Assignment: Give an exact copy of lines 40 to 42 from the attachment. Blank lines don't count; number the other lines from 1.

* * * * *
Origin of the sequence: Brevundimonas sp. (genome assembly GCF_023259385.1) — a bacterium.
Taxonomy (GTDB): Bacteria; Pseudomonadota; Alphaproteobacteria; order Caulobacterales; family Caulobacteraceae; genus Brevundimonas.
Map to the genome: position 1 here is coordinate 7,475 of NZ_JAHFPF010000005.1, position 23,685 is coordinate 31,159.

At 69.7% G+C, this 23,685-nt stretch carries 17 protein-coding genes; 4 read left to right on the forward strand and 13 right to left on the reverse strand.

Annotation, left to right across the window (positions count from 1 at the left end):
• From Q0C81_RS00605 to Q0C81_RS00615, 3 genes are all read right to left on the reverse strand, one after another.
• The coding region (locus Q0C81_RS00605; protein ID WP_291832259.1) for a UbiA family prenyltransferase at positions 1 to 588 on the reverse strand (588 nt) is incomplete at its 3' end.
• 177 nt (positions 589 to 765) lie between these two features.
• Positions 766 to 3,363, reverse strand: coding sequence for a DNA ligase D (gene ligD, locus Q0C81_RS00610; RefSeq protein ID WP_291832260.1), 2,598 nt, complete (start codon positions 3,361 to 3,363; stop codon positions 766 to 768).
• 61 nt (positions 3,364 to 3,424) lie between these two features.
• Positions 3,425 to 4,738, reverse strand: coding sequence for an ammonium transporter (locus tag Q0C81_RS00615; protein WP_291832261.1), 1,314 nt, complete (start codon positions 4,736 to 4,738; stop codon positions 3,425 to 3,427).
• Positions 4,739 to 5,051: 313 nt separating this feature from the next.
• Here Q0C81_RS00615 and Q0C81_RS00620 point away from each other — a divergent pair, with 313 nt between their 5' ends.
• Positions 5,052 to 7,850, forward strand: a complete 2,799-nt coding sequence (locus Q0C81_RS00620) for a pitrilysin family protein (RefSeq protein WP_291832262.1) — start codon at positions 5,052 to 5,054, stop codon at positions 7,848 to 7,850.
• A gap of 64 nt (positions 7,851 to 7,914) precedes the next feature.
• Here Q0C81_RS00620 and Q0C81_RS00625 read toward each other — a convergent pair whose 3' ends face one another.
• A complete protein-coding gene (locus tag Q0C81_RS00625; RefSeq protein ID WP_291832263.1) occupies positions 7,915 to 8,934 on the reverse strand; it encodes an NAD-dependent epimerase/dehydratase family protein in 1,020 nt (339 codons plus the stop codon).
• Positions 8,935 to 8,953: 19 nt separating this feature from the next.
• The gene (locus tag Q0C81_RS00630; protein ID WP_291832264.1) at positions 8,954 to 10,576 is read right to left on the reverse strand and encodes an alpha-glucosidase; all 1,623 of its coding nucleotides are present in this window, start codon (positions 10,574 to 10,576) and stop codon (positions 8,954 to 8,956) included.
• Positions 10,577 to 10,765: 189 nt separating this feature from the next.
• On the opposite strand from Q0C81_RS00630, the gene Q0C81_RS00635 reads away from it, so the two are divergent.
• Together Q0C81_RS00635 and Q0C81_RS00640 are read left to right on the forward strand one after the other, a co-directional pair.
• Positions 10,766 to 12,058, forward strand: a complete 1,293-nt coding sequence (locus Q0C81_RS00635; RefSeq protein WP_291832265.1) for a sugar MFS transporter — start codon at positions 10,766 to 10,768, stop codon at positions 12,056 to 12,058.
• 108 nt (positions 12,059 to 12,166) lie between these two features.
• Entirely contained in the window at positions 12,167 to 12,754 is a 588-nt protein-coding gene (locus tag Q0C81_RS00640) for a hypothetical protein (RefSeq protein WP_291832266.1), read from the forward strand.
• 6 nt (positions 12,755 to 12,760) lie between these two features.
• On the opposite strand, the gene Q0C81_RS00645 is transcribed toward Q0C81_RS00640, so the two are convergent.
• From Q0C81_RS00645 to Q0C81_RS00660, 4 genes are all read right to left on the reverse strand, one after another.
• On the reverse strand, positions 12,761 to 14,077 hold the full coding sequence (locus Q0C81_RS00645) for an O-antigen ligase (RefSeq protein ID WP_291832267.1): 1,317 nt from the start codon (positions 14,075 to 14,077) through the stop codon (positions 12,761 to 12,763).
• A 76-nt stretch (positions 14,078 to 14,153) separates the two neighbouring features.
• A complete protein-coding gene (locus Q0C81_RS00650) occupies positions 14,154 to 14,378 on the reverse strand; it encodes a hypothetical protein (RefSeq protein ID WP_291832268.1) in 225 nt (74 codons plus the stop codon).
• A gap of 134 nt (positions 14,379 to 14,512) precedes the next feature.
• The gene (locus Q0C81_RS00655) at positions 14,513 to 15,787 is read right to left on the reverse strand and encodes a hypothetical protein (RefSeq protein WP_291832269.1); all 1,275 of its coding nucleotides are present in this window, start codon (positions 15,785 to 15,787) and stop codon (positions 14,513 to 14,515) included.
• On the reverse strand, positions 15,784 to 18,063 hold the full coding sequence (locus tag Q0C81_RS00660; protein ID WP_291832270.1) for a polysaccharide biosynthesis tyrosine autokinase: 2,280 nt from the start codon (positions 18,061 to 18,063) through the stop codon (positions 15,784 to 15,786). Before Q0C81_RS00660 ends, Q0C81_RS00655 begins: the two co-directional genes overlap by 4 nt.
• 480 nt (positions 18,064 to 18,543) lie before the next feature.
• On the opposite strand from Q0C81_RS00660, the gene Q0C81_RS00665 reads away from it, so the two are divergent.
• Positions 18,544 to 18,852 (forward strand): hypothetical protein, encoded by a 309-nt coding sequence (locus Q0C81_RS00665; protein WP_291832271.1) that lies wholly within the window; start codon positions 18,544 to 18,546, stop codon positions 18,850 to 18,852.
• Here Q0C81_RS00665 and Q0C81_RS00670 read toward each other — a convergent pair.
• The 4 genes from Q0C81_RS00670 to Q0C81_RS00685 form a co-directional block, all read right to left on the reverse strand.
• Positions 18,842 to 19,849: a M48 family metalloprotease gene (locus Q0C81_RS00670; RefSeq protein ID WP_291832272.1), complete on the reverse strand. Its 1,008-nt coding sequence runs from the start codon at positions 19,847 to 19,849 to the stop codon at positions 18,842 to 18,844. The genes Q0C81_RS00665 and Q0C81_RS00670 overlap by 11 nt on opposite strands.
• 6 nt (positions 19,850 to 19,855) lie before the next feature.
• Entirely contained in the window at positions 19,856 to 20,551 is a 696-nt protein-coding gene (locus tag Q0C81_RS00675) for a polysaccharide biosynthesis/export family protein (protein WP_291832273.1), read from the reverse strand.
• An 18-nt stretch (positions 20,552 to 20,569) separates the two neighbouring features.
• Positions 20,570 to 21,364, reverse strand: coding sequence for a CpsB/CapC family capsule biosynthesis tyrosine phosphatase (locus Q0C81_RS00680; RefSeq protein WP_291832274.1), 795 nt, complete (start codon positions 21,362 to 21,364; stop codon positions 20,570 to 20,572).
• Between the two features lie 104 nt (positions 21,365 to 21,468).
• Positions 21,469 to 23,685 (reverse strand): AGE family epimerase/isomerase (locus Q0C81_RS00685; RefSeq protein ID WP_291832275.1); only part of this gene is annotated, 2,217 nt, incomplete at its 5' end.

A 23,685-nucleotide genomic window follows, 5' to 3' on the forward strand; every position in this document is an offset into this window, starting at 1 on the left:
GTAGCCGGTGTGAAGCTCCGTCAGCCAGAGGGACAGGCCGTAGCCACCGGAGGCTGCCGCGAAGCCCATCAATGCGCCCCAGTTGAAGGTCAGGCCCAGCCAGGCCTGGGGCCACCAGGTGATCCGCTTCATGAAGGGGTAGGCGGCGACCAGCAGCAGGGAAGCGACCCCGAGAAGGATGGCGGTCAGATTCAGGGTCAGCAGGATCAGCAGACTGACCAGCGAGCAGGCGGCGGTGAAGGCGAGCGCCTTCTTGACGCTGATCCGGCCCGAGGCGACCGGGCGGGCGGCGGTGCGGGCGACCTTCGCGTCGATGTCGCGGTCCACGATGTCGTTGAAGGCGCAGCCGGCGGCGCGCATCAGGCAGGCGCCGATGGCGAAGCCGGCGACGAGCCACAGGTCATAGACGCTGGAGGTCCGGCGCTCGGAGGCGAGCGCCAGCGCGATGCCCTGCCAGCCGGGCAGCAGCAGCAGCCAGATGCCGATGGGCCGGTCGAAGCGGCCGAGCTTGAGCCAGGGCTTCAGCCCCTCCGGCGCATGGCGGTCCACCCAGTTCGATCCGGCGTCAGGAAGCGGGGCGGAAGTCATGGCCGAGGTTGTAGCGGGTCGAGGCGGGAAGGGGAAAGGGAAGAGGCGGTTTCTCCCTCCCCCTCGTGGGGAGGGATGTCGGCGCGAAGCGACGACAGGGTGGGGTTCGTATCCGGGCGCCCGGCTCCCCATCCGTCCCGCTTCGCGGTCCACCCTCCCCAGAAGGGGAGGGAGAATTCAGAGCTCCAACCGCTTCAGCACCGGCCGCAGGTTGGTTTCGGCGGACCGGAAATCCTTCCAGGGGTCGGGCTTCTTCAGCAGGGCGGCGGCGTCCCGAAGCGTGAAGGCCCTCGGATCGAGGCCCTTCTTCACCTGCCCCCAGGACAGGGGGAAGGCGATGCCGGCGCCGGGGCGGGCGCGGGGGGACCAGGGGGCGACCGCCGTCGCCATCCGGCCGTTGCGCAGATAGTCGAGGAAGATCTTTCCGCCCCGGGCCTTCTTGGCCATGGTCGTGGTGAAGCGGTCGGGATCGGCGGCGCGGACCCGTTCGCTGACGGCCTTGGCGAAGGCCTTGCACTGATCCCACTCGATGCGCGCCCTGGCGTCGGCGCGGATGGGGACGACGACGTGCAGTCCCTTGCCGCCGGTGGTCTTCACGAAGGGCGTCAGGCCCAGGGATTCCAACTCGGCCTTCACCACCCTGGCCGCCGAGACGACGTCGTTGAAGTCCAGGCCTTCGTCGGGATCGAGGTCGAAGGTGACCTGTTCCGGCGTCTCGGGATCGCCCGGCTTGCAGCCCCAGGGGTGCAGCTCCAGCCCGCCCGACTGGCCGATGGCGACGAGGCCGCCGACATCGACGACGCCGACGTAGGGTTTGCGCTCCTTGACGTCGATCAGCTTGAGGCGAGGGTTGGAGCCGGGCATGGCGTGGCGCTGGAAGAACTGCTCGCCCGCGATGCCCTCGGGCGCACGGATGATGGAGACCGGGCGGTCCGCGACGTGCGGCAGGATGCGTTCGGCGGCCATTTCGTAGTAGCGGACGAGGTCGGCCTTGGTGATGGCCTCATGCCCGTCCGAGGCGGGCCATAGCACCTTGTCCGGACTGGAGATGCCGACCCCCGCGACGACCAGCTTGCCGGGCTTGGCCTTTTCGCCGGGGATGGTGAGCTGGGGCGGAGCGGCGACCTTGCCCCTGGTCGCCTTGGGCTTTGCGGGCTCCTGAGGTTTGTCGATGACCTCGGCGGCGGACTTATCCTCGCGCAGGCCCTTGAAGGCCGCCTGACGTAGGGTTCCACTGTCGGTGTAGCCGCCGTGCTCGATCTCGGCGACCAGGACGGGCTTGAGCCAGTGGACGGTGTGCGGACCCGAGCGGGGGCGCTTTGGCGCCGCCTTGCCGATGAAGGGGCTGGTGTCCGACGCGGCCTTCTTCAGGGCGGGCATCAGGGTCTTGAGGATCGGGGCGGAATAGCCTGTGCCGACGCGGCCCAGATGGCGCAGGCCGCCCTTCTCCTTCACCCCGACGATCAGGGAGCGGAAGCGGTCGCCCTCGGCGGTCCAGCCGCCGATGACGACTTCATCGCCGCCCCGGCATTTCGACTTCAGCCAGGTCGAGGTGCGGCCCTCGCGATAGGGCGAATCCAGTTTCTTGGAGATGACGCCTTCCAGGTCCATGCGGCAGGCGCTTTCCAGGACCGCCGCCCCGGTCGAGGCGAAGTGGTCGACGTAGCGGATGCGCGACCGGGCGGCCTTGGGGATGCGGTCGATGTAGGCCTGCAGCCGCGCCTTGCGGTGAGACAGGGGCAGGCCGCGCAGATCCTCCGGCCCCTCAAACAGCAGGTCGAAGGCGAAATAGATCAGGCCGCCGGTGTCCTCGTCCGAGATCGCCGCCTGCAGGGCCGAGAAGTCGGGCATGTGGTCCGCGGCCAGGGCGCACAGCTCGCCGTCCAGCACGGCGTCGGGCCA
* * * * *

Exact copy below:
• Positions 18,842 to 19,849: a M48 family metalloprotease gene (locus Q0C81_RS00670; RefSeq protein ID WP_291832272.1), complete on the reverse strand. Its 1,008-nt coding sequence runs from the start codon at positions 19,847 to 19,849 to the stop codon at positions 18,842 to 18,844. The genes Q0C81_RS00665 and Q0C81_RS00670 overlap by 11 nt on opposite strands.
• 6 nt (positions 19,850 to 19,855) lie before the next feature.
• Entirely contained in the window at positions 19,856 to 20,551 is a 696-nt protein-coding gene (locus tag Q0C81_RS00675) for a polysaccharide biosynthesis/export family protein (protein WP_291832273.1), read from the reverse strand.